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In 1997, Charles Frazier’s debut novel Cold Mountain made publishing history when it sailed to the top of The New York Times best-seller list for sixty-one weeks, won numerous literary awards, including the National Book Award, and went on to sell over three million copies. Now, the beloved American epic returns, reissued by Grove Press to coincide with the publication of Frazier’s eagerly-anticipated second novel, Thirteen Moons. Sorely wounded and fatally disillusioned in the fighting at Petersburg, a Confederate soldier named Inman decides to walk back to his home in the Blue Ridge mountains to Ada, the woman he loves. His trek across the disintegrating South brings him into intimate and sometimes lethal converse with slaves and marauders, bounty hunters and witches, both helpful and malign. At the same time, the intrepid Ada is trying to revive her father’s derelict farm and learning to survive in a world where the old certainties have been swept away. As it interweaves their stories, Cold Mountain asserts itself as an authentic odyssey, hugely powerful, majestically lovely, and keenly moving.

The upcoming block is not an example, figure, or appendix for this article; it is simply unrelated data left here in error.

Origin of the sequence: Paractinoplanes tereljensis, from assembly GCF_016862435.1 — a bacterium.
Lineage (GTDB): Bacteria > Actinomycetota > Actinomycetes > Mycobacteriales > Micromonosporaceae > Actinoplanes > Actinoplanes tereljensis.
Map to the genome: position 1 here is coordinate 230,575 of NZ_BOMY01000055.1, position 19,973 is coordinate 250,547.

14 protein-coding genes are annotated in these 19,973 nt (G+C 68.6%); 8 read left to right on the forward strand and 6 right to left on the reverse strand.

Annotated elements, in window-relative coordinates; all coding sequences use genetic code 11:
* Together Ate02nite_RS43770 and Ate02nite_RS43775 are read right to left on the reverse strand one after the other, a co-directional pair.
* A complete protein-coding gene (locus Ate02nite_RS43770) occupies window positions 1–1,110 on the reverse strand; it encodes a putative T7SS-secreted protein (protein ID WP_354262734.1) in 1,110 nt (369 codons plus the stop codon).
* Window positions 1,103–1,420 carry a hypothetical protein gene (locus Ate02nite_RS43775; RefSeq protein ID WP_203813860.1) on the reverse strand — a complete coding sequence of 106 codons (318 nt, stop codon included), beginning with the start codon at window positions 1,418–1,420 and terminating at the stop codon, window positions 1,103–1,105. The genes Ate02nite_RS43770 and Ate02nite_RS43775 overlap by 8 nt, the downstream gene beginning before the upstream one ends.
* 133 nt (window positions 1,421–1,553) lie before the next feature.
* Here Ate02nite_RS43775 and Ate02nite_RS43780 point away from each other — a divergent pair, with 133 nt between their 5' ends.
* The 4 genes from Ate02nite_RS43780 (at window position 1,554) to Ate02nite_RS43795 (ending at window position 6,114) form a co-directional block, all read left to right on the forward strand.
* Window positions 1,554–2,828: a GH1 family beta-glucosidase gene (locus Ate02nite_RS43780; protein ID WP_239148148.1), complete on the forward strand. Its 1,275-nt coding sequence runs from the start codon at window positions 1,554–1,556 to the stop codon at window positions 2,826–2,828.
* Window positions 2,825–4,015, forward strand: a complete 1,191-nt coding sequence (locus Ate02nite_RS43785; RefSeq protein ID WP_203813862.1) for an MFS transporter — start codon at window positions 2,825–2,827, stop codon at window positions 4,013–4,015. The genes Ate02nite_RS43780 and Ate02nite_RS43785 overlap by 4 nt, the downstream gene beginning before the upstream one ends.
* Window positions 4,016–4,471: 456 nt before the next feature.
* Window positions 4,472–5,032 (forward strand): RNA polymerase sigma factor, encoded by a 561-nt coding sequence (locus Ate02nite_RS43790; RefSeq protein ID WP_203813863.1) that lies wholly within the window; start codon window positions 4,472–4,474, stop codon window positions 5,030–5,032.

Something s Rising

Author: Silas House
Publisher: University Press of Kentucky
ISBN: 0813173418
Format: PDF, Mobi